In parallel, DKFZ generated a deep-sequencing assay to measure genome modification at the nuclease target site, using the T cell receptor (TCR) locus as suitable reporter (see also WP2). Repair of DSB can lead to a multitude of possible outcomes. In the presence of a donor sequence, at least five possible types of product can be foreseen after cutting and repair of the target locus: A) HDR-mediated integration of donor encoded sequences; B) NHEJ-derived indel mutations encompassing the nuclease target site, including large deletions; C) capture of the entire or truncated donor DNA by NHEJ; D) chromosomal translocation joining the target locus to an off-target site on another chromosome; E) seamless repair without any change relative to the original sequence leaving the wild-type allele. Depending on the protocol design, only outcomes A) and/or B) represent desired products. To characterize these events, DKFZ constructed a set of TALEN as well as the corresponding donor vectors necessary for targeted integration of a GFP cassette into the human genome (See WP2, task 5). The TALEN were expressed in K562 cells along with different donor sequences to generate samples that have different combinations of the above described possible outcomes. DKFZ used these samples to develop an assay that allows targeted deep sequencing of the loci distal to the nuclease target site. DKFZ made use of an asymmetric sequencing strategy, where the 450bp sequencing read initiates from the unknown distal side and extends through the nuclease target site into the known genomic sequence. An intermediate amplification step using primers annealing outside of the homology region at sites absent in the donor sequence is included in the assay to avoid mis-interpretations due to inclusion of the donor sequences. After sequencing, the frequencies of different genome modifications at the target locus can be analyzed bioinformatically (Knipping et al, unpublished).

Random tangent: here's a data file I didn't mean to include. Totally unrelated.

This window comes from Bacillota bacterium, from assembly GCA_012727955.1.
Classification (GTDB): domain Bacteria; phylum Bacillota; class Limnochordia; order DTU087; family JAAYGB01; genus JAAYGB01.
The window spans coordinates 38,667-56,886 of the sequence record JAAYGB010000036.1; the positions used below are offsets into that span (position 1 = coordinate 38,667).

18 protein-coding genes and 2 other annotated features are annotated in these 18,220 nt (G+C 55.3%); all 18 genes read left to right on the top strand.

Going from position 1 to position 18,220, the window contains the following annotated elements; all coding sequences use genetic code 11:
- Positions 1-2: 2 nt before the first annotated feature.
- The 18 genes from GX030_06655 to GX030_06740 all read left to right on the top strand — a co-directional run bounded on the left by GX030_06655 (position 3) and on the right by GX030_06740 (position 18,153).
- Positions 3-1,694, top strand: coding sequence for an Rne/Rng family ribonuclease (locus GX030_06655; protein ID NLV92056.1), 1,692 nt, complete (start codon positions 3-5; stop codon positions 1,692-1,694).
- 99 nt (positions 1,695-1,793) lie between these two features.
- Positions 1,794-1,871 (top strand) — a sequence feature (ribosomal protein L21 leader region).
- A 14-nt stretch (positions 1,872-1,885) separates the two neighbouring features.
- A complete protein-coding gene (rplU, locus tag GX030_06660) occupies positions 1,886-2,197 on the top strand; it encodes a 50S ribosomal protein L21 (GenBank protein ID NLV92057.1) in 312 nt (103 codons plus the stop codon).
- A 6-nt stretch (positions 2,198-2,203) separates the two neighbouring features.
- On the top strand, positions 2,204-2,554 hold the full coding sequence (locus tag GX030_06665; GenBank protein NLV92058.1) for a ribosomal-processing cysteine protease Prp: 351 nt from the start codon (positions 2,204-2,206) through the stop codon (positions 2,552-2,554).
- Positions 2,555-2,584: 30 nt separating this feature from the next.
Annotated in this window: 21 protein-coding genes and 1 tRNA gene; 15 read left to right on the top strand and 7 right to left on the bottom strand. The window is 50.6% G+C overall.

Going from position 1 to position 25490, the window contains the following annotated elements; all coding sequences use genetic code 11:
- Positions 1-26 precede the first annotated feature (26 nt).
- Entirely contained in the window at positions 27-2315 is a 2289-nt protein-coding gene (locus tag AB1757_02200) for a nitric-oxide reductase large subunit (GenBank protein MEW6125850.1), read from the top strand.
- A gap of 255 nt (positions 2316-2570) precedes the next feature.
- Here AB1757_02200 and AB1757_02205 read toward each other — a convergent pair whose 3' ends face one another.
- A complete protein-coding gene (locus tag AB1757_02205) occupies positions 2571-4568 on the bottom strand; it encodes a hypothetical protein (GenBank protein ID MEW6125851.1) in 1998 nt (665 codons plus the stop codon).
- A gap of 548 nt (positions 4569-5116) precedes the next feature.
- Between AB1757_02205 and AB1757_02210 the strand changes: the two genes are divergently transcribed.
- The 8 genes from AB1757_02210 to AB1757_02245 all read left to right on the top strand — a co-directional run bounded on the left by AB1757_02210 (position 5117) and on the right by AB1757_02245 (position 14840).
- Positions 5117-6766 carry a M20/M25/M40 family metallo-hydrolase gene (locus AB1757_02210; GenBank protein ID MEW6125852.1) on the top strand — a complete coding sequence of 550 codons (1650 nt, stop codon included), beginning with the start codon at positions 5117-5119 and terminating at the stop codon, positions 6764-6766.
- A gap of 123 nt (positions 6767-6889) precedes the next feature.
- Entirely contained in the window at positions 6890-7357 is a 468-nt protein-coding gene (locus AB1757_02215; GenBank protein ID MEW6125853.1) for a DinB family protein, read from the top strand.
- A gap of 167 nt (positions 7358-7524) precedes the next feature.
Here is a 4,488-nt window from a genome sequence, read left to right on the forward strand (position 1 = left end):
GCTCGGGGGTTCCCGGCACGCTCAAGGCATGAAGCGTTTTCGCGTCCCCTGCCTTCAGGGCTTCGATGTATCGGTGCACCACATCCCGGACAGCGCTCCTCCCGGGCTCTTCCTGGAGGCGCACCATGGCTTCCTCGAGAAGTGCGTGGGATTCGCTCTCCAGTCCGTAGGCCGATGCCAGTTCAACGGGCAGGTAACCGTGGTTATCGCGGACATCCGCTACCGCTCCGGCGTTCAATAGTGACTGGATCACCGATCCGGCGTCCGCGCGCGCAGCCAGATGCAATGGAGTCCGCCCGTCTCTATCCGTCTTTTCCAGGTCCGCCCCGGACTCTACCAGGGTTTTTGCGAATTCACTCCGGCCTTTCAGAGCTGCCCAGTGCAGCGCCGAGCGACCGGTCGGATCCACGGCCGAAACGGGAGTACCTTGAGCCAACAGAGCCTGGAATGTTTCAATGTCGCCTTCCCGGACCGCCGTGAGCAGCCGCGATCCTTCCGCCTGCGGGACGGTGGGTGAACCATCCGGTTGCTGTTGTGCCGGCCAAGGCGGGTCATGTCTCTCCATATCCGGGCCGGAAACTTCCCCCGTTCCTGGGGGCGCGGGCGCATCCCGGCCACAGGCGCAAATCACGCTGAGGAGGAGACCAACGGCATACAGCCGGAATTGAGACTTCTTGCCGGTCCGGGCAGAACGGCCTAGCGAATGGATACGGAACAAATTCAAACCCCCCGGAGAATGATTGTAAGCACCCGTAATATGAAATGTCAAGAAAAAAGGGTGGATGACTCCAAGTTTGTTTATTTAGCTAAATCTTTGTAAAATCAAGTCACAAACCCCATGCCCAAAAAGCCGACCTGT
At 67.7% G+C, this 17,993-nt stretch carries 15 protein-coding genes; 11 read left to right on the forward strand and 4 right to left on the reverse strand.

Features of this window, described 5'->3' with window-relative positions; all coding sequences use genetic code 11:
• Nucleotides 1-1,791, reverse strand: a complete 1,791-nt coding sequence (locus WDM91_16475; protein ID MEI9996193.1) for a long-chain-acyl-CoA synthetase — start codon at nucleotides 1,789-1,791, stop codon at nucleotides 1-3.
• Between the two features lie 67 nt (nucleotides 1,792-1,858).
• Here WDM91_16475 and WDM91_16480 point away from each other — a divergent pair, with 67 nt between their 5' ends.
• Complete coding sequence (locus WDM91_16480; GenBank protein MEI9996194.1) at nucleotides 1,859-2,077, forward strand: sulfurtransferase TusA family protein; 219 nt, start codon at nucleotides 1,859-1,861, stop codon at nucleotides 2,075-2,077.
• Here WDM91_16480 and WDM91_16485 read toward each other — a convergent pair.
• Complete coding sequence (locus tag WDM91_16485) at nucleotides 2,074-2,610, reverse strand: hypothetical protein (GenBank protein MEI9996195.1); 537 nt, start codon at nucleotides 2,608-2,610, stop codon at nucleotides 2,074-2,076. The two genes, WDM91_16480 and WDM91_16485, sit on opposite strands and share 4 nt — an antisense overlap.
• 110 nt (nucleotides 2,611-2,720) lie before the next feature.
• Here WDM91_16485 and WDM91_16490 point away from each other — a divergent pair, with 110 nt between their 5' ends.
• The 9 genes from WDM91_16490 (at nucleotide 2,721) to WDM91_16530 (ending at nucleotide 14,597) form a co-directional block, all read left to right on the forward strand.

Task 2 - Develop a robust and scalable protocol for targeted integration in NSG-mouse long-term repopulating human HSC (M12-M30).
Targeted genome editing by artificial nucleases has brought the goal of site-specific transgene integration and gene correction within the reach of gene therapy. Whereas we and others already reported high levels of targeted gene modification in some clinically relevant primary cells, its application to long-term repopulating Hematopoietic Stem Cells (HSCs) has remained elusive for long time.

USR has shown that gene targeting in the most primitive HSPC is constrained by poor gene transfer efficiency and by a bias of the DNA repair pathway toward the use of NHEJ rather than HDR. By combining IDLV transduction and mRNA transfection for donor template delivery and ZFNs expression, respectively, with the use of culture conditions tailored to expand HSPC, we have overcome in part these barriers and provided stringent evidence of targeted integration in human HSPC. Using the already available ZFNs targeting exon 5 of the IL2RG gene, we demonstrated that gene correction can be effectively used to restore both expression and function of the gamma chain coupled receptors in the lymphoid progeny of edited HSPCs. These results represent a milestone achievement for the project (Milestone 1), were published in a top scientific journal and received as a break-thru from the scientific community, and have opened the way to the exploitation of targeted genome editing strategies in HSC-based gene therapy (Deliverable 1.3; Genovese et al, Nature 2014).